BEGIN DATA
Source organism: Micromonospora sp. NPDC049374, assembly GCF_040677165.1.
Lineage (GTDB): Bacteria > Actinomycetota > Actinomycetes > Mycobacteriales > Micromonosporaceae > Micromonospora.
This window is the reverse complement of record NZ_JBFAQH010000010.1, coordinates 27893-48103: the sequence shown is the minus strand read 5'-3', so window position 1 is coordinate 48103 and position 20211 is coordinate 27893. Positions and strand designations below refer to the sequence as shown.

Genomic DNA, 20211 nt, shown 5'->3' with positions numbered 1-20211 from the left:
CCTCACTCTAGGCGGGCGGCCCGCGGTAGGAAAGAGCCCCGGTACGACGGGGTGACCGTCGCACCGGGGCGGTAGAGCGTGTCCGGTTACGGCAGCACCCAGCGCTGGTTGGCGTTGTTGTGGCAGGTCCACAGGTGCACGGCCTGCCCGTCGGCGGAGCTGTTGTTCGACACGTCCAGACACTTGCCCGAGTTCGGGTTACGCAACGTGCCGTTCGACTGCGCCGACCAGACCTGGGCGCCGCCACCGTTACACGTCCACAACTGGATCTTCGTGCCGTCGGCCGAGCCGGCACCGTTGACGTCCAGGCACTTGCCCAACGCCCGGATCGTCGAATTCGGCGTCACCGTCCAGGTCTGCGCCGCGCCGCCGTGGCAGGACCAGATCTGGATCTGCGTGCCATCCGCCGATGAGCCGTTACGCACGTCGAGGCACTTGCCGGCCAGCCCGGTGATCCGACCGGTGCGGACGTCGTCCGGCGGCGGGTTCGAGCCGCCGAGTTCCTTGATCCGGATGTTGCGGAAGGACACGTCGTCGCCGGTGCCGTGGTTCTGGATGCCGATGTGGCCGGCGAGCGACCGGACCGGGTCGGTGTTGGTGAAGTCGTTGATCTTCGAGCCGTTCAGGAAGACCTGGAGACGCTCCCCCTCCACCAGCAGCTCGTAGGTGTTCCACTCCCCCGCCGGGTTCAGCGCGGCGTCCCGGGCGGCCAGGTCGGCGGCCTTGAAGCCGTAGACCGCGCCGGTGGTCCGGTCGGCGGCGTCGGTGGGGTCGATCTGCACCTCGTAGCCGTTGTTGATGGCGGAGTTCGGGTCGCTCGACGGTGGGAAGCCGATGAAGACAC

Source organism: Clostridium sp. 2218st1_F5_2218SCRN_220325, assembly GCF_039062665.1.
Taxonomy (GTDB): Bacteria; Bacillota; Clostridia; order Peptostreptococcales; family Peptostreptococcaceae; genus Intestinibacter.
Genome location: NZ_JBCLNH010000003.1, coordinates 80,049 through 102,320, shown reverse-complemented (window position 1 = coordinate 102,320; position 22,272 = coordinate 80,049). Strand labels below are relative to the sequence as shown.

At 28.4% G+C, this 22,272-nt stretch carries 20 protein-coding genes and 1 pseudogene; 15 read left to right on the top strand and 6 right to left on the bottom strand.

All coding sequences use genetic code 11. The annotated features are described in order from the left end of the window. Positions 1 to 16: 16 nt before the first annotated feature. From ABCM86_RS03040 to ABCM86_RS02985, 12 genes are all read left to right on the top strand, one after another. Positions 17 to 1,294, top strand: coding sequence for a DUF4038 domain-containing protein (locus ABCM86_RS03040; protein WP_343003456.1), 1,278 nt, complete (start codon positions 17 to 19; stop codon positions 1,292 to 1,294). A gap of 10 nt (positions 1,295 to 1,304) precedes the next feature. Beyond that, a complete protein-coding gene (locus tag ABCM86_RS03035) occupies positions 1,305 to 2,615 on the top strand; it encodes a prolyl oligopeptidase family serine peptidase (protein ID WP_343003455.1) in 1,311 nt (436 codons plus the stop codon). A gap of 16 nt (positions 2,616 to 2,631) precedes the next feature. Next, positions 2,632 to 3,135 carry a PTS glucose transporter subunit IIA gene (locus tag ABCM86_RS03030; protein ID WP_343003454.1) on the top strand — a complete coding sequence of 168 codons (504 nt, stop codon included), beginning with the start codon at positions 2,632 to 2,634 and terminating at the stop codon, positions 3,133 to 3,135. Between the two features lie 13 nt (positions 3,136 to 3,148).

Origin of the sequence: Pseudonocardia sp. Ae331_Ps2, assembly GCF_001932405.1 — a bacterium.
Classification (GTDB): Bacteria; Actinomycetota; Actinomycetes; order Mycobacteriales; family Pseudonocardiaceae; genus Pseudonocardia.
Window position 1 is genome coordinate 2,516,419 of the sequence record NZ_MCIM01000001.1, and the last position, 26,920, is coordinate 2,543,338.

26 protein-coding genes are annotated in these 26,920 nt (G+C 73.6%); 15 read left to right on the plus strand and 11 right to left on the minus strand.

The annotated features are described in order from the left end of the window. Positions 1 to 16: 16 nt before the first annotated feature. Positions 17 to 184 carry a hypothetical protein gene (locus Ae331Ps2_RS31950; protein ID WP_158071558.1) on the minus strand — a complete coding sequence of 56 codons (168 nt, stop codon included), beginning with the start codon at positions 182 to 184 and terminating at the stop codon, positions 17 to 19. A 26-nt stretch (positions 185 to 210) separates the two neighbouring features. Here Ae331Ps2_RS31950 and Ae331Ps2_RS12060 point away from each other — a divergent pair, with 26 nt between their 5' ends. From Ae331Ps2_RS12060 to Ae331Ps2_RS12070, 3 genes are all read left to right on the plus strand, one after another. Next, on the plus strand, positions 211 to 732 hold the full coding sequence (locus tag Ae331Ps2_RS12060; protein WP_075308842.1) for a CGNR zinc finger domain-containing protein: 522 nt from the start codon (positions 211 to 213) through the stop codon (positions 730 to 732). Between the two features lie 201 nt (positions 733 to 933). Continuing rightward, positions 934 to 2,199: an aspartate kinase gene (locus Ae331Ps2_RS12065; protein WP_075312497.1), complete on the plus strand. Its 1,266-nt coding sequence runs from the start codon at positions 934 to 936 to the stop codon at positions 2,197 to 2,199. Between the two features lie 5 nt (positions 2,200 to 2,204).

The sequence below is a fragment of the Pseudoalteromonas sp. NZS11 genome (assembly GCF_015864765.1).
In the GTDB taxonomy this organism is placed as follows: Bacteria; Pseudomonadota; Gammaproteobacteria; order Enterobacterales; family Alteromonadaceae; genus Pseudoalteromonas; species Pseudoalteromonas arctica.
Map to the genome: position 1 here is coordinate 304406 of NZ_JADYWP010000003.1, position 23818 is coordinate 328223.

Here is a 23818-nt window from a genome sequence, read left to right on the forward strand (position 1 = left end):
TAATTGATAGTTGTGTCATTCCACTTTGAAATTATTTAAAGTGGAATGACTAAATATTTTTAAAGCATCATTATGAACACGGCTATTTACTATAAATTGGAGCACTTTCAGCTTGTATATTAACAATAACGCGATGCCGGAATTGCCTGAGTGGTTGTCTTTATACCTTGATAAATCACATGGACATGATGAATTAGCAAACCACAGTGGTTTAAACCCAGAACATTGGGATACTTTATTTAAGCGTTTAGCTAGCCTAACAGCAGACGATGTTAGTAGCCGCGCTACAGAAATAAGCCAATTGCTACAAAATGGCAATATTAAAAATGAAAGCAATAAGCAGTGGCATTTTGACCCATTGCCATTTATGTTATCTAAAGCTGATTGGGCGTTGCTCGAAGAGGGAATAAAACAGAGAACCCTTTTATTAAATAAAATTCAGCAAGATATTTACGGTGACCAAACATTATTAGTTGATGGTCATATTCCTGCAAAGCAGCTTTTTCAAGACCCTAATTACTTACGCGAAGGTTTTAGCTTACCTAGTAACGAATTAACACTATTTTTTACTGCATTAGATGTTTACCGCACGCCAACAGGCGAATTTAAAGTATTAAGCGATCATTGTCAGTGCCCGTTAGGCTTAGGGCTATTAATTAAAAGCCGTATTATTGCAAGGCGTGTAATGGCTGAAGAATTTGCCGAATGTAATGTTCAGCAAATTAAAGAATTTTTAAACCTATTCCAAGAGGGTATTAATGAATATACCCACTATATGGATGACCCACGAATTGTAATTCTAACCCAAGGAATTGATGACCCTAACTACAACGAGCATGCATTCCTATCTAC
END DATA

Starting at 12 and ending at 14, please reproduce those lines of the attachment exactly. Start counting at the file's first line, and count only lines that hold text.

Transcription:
Classification (GTDB): Bacteria; Actinomycetota; Actinomycetes; order Mycobacteriales; family Pseudonocardiaceae; genus Pseudonocardia.
Window position 1 is genome coordinate 2,516,419 of the sequence record NZ_MCIM01000001.1, and the last position, 26,920, is coordinate 2,543,338.

26 protein-coding genes are annotated in these 26,920 nt (G+C 73.6%); 15 read left to right on the plus strand and 11 right to left on the minus strand.